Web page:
Friday, 10 August 2012


In the spirit of embracing hypocrisy, I have been going around talking to students in the first year (and their parents, at one point) about life on campus, and dealing and coping. Rooms are full of these eager and bright young faces and I am blathering on about this and that to them. Doling out a lot of 'advice' and seriously feeling occasionally worried thinking about the whole practice what you preach ideal.

Yesterday, I was at a boy's hostel. Mandakini, its called, if you must know. It was fun, at least in some ways. I had my head down (negotiating puddles) as I walked through the corridor to the 'common room.' Many conversations seemed to trail off and stop as I passed through, I realised only later that it might have been because of my gender.  Oh well.

I really thought the boys would be a lot more enthusiastic than they were. In a sense it turned out to be a bit anti-climatic for me. We run a chota loop around this hostel every time. In this past season of marathon training, I feel like I have gotten to know every puddle and root and stone that is in the campus. As we traverse Mandakini, we usually joke about the crazy kids inside.

I like crazy kids, seriously, I don't think the crazy kid in me has extinguished either so I connect with that. As a topic to give structure to my blathering, I chose to speak about multi-tasking, Da Vinci (not the code, the original man himself) and, of course the door-stealer Feynman. "Why Feynman, there are many famous scientists, aren't there?" asked one of the kids.

That was a pretty awesome question. For me. Personally, I love to read Feynman stuff because he is a crazy kid. Seriously, till his dying day, he was a crazy kid. To add to that he is a genius with a sense of humour. But despite all that at the core, the reason I like him so much is because (I think) he was honest with himself, about himself. Yes. About his involvement in the making of the bomb, among other things.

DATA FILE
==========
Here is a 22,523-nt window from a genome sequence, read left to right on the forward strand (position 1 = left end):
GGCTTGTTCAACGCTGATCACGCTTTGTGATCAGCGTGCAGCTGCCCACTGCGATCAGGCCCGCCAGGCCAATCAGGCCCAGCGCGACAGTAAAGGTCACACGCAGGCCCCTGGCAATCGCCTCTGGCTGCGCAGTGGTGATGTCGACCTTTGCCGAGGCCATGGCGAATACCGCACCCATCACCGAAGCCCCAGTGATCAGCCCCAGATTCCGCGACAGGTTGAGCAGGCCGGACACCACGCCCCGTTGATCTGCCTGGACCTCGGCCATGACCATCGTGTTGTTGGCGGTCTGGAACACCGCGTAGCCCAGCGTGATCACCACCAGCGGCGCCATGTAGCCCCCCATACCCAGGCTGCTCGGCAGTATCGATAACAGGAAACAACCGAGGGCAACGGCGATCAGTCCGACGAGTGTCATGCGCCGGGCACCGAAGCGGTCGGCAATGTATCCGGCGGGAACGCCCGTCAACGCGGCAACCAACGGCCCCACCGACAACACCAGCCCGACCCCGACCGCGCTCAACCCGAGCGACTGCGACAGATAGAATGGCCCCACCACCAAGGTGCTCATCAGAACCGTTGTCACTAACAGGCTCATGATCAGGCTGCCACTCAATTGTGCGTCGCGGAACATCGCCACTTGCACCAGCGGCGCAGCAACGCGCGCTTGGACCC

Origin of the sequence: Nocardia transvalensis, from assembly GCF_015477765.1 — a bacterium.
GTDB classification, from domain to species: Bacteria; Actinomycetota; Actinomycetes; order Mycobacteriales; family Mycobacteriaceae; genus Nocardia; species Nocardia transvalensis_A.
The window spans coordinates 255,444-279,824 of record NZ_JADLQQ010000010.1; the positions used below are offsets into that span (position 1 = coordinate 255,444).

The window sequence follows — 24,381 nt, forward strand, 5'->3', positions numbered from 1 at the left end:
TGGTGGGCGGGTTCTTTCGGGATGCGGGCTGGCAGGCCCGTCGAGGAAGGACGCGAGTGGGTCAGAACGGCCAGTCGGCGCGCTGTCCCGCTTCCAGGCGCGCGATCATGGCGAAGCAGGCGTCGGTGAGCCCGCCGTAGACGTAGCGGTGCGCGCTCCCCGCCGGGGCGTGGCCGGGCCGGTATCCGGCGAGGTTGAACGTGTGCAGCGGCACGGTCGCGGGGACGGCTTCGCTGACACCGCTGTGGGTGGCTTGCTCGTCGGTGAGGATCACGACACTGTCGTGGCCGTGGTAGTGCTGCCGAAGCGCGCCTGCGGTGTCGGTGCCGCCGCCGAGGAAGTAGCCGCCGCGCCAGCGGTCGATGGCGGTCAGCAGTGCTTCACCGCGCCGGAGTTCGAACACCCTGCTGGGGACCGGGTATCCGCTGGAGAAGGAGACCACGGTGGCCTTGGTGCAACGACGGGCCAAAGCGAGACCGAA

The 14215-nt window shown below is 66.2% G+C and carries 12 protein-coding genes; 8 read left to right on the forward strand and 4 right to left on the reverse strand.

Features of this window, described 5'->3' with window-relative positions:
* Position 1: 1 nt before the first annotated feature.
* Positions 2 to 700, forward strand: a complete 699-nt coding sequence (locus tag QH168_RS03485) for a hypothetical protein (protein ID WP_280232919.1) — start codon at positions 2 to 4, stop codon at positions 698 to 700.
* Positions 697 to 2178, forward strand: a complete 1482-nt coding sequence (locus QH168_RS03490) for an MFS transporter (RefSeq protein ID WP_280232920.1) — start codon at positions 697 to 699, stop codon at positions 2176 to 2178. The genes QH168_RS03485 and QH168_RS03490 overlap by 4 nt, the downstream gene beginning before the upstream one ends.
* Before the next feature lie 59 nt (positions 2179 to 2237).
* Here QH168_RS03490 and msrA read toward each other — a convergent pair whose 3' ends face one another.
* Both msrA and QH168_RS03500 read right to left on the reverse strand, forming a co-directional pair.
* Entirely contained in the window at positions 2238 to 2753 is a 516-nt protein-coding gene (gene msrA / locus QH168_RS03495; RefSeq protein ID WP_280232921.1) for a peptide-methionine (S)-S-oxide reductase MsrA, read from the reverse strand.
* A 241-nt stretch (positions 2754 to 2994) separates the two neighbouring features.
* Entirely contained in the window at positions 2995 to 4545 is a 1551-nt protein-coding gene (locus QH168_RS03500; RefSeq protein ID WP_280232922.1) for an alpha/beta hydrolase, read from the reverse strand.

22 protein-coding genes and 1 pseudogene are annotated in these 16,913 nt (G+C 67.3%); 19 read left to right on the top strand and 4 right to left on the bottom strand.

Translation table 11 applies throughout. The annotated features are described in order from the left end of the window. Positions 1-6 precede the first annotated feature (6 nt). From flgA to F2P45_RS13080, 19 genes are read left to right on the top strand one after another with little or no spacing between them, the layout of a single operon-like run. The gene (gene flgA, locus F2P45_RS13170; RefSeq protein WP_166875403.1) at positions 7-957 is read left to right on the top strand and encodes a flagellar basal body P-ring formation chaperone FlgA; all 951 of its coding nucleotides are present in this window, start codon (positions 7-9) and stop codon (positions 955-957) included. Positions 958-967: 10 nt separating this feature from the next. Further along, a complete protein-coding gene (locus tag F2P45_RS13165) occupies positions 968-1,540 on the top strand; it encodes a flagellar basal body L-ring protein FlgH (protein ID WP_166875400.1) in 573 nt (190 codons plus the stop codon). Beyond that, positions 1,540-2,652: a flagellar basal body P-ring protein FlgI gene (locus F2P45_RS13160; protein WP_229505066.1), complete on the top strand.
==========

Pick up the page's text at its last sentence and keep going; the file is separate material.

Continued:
Another person I like, for the same reason, is Fritz Haber. Different war, different weapon, but their post-war philosophical musings and (what I can gather, not having met them personally) on man and machine and war and so on, I really get that. (I didn't talk about him at the hostel, though I talk about him all the time in class).

It could be because of my age. I don't think I bothered about such things earlier. Nowadays, I spend plenty of time thinking about myself. And the whole thing about being honest with yourself, being able to deal with your guilt by yourself, that is challenging. Life doesn't wait around for you, does it? It goes on, even as you grapple with whatever it is you are grappling with.

I am at least am glad that I don't have the burden of being a genius to deal with. My small brain can deal with my small life and go forward. I make resolutions, I work hard at sticking to them. It was just last month that that thing that lurks right under the surface, well, it came up and bothered me incessantly. I have fought it and sent it away now, for now.

Perhaps its not so hypocritical after all. To stand in front of young people and tell them I know. I know they will go through moments, at least some of them, when it all looks upside down. I know that despite being smart, the solution will not be obvious. I know that the right thing to do doesn't change, ever. I know because I have been there, heck, I am still there, everyday almost.

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